OS can negatively impact angiogenesis. Sprouting angiogenesis is essential for forming alveoli and lung development and repairing injured lungs [60]. Successful angiogenesis requires endothelial cells to express vascular endothelial cell growth factor receptor type 2 (VEGFR2) in response to the VEGF released by the neighboring cells [61] and adequate mitochondrial function. Post-translational VEGFR2 modification [62] and assisting mitochondrial function [45, 63] are two mechanisms that ER is needed for angiogenesis. In summary, ER stress can impair angiogenesis by increasing endothelial cell death [64, 65], decreasing VEGFR2 N-glycosylation [29], and diminishing mitochondria oxidative phosphorylation [30]. As angiogenesis plays such a critical role in forming alveoli in neonatal lungs [44], any increase in ER stress should limit alveolarization. The non-specific inflammation associated with ER stress can also be expected to contribute the BPD.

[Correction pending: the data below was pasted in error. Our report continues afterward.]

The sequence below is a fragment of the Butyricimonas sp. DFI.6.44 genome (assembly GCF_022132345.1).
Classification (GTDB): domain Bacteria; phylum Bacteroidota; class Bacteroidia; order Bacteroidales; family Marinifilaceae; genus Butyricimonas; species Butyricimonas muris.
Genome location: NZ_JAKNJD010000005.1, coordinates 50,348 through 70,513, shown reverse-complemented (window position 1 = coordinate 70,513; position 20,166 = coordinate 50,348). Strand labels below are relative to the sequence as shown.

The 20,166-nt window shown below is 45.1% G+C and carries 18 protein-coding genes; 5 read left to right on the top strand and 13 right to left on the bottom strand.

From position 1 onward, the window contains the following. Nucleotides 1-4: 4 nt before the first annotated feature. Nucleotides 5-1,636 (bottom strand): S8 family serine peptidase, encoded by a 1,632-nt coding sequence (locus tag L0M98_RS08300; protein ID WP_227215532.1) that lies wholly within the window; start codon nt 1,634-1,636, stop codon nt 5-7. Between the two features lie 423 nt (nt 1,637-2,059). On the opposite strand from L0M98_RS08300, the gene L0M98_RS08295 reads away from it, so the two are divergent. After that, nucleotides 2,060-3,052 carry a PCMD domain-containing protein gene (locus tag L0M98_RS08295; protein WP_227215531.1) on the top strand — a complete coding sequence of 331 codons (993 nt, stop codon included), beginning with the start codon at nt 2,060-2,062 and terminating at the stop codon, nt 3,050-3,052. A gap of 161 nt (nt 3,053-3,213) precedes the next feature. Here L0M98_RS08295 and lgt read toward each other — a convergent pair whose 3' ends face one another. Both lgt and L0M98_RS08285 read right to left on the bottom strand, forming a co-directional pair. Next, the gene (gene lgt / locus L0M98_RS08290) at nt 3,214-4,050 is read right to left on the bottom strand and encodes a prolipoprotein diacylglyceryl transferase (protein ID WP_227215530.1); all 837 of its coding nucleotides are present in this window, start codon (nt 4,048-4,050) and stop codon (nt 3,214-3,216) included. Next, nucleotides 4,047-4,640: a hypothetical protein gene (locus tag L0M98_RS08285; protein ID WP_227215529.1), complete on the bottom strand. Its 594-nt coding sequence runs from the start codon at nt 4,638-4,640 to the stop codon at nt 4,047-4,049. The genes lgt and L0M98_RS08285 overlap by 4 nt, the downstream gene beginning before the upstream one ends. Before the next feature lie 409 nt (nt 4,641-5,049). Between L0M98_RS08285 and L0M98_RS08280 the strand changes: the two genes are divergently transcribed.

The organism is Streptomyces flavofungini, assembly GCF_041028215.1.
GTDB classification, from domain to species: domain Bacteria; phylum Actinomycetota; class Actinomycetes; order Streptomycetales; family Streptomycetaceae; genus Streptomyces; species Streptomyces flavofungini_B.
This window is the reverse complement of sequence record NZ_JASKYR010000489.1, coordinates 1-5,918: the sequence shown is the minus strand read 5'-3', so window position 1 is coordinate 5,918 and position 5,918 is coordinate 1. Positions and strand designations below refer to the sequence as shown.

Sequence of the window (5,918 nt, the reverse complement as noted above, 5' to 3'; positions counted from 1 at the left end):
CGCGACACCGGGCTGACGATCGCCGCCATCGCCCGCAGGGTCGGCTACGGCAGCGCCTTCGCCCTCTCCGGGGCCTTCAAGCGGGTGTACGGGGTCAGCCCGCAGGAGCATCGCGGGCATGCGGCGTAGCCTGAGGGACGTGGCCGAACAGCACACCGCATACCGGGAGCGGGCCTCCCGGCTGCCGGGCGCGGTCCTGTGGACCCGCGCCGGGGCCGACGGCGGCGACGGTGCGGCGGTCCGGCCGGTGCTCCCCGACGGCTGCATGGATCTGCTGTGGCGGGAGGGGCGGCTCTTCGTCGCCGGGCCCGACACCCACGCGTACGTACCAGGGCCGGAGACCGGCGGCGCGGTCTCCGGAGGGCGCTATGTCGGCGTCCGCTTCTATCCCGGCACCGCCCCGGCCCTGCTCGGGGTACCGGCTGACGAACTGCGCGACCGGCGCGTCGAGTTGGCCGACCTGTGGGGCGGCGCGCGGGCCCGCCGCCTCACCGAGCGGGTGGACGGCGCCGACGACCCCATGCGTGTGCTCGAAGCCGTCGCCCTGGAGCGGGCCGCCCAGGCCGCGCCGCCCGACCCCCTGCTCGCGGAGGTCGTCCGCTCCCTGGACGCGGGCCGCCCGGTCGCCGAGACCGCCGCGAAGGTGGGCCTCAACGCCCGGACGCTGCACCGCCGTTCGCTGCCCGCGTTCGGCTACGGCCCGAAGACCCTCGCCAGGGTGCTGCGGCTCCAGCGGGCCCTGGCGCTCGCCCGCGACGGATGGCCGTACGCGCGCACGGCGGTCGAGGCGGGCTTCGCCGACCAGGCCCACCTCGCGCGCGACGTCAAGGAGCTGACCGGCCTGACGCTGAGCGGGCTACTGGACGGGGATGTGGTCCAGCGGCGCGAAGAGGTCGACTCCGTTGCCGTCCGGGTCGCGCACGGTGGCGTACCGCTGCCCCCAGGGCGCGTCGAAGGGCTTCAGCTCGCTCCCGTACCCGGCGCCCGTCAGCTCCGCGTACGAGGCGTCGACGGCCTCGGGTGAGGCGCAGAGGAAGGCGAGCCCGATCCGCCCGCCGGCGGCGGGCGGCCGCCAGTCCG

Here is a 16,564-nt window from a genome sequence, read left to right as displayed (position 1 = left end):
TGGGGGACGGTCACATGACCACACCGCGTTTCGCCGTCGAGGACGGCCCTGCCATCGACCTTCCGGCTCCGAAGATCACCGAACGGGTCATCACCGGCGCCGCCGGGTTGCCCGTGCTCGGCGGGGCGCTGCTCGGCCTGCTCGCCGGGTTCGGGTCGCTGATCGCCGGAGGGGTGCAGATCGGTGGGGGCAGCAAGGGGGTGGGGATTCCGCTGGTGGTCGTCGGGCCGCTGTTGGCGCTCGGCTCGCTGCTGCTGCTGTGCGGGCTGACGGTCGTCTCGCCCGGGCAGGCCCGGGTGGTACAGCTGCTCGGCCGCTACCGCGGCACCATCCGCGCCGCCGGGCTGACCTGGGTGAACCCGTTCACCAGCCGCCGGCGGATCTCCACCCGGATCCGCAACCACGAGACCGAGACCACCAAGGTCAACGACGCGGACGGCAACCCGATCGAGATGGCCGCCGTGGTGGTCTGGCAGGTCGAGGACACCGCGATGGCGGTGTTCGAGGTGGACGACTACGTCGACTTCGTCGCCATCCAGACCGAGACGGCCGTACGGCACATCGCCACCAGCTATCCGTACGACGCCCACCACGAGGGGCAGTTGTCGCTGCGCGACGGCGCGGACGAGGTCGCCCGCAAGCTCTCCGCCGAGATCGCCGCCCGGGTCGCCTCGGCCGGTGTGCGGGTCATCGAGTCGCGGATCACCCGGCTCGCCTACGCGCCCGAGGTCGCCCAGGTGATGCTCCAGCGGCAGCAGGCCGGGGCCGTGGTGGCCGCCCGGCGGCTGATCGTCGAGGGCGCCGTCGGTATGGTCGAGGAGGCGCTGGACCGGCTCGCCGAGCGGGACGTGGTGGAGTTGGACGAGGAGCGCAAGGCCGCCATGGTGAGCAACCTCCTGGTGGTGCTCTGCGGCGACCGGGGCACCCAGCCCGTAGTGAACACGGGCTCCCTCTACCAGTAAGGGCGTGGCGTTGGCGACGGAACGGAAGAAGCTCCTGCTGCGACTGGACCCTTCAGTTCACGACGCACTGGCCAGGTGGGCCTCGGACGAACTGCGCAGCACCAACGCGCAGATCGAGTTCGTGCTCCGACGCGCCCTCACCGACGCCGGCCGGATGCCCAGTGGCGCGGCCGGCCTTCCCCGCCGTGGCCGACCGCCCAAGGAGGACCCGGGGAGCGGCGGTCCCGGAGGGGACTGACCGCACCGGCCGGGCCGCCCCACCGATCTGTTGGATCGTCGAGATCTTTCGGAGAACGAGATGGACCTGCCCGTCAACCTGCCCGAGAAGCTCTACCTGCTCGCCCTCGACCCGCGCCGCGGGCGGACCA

Chemical chaperone as potential treatment for BPD

TUDCA is a taurine-conjugated derivative of ursodeoxycholic acid (UDCA) that is more hydrophilic and less toxic than UDCA [66]. For decades, UDCA has been used as an off-label treatment for neonatal cholestasis [67]. TUDCA was first recognized as a chemical chaperone when it was introduced to treat cholestatic liver disorders [15], type 2 diabetes [68], and retinal degeneration [69]. A clinical study showed that it is safe to use TUDCA to prevent cholestasis in premature infants [19]. TUDCA has also been shown to improve alveolar formation in the ex vivo fetal lung explant cultures of epithelial-specific GRP78 knockout mice [40]. With this information as background, it is not surprising that TUDCA can markedly attenuate ER stress and improve alveolar formation in the lungs of Tun-treated neonatal rat pups.